Nearly two-thirds of cancer patients are treated with radiation therapy (RT), often with the intent to achieve complete and permanent tumor regression (local control). RT is the primary treatment modality used to achieve local control for many malignancies, including locally advanced cervical cancer, head and neck cancer, and lung cancer. The addition of concurrent platinum-based radiosensitizing chemotherapy improves local control and patient survival. Enhanced outcomes with concurrent chemoradiotherapy may result from increased direct killing of tumor cells and effects on nontumor cell populations. Many patients treated with concurrent chemoradiotherapy exhibit a decline in neutrophil count, but the effects of neutrophils on radiation therapy are controversial. To investigate the clinical significance of neutrophils in the response to RT, we examined patient outcomes and circulating neutrophil counts in cervical cancer patients treated with definitive chemoradiation. Although pretreatment neutrophil count did not correlate with outcome, lower absolute neutrophil count after starting concurrent chemoradiotherapy was associated with higher rates of local control, metastasis-free survival, and overall survival. To define the role of neutrophils in tumor response to RT, we used genetic and pharmacological approaches to deplete neutrophils in an autochthonous mouse model of soft tissue sarcoma. Neutrophil depletion prior to image-guided focal irradiation improved tumor response to RT. Our results indicate that neutrophils promote resistance to radiation therapy. The efficacy of chemoradiotherapy may depend on the impact of treatment on peripheral neutrophil count, which has the potential to serve as an inexpensive and widely available biomarker.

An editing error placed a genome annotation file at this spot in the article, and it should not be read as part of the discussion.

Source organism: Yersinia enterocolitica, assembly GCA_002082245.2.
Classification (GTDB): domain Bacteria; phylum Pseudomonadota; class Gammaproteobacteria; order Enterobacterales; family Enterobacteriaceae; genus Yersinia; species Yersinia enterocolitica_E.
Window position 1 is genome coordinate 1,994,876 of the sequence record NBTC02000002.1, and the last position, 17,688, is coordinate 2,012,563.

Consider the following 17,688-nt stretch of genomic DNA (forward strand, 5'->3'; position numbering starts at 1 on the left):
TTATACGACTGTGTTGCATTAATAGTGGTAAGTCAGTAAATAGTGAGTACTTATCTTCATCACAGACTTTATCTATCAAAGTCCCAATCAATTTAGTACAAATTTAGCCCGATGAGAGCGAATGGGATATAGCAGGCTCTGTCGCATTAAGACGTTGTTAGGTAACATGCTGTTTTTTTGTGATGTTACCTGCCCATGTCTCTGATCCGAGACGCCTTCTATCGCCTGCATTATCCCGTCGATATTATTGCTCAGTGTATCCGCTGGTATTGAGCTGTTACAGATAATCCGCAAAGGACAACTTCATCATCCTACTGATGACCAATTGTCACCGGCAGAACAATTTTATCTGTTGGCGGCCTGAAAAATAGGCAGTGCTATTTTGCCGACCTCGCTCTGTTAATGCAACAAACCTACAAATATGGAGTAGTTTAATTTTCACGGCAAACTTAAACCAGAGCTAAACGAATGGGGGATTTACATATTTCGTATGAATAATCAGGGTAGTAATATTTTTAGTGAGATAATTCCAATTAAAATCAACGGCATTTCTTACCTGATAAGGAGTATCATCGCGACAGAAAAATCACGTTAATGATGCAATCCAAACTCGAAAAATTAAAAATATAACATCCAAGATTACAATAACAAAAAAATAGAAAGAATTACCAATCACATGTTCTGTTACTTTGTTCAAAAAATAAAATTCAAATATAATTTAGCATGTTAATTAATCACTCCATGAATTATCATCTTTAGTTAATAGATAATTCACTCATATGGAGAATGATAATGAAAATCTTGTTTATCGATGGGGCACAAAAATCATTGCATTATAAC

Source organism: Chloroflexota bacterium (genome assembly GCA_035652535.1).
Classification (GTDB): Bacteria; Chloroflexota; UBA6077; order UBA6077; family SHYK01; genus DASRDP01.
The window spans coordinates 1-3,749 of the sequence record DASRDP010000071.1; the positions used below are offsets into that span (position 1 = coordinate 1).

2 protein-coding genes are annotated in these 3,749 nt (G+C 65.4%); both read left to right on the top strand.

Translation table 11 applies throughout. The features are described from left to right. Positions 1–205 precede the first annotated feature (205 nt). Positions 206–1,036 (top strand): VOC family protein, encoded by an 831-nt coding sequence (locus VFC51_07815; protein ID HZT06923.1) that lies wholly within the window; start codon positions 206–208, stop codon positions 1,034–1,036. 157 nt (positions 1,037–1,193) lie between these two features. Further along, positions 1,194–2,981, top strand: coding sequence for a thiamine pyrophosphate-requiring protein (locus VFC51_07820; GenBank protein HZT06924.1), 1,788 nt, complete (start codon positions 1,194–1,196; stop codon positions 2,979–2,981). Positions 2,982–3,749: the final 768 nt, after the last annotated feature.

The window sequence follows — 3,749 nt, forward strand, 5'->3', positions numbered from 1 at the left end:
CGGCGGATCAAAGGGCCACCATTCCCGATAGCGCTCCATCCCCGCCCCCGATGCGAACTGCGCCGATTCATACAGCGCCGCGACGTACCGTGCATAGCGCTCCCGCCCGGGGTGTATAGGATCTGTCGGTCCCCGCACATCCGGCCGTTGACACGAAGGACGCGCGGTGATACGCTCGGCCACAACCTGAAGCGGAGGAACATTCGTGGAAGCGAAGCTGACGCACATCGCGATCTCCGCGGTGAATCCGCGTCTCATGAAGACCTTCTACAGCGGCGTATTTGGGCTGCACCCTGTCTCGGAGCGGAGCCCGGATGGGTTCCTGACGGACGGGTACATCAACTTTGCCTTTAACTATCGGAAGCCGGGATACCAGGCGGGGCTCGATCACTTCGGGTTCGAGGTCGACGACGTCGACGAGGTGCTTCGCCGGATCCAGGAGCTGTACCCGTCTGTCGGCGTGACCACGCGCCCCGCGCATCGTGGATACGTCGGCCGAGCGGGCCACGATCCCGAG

Keywords: cancer biology; genetically engineered mouse model; neutrophil; radiation therapy; radiosensitivity.